When Janet Cruz lost an April election for a Tampa City Council seat, she became a political casualty of an increasingly high-stakes debate over recycled water.
During her time in the Florida Legislature, Cruz had supported a new law allowing the use of treated wastewater in local water systems. But many Tampa residents were staunchly opposed to a plan by their water utility to do just that, and Cruz was forced to backtrack, with her spokesperson asserting she had never favored the type of complete water reuse known as “toilet to tap.” She lost anyway, and the water plan has been canceled.
Tampa’s showdown may be a harbinger of things to come as climate change and drought cause water shortages in many parts of the country. With few alternatives for expanding supply, cities and states are rapidly adding recycled water to their portfolios and expanding the ways in which it can be used. Researchers say it’s safe — and that it’s essential to move past the 20th century notion that wastewater must stay flushed.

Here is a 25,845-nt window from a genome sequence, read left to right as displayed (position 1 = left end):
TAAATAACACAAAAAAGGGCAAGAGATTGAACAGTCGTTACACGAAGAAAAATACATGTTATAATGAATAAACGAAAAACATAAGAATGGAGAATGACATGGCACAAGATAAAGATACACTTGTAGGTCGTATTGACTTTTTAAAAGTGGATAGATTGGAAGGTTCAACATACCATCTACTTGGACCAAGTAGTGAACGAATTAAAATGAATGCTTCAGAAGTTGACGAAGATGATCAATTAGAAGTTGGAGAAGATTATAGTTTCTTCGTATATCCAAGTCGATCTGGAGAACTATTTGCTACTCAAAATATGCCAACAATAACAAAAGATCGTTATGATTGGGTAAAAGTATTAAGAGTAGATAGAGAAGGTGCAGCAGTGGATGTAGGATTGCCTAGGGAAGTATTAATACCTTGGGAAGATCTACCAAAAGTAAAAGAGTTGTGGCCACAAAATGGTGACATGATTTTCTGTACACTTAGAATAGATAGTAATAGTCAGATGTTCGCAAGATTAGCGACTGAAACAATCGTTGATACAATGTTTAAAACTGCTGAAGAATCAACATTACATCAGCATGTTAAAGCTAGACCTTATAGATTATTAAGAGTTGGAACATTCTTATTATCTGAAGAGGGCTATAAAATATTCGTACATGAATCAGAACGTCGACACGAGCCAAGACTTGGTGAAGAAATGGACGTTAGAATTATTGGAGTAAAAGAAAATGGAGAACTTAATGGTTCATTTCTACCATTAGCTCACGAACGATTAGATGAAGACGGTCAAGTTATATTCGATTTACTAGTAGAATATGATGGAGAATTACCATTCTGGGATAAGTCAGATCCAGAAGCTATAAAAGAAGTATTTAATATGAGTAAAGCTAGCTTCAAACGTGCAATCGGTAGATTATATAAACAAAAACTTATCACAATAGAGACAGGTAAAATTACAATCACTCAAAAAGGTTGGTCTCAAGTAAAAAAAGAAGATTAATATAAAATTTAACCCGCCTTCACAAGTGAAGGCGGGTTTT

“There is no reason to only use water once,” said Peter Fiske, director of the National Alliance for Water Innovation at the Lawrence Berkeley National Laboratory. “We’ve got to be more clever with the water we’ve got.”
But proponents are still figh …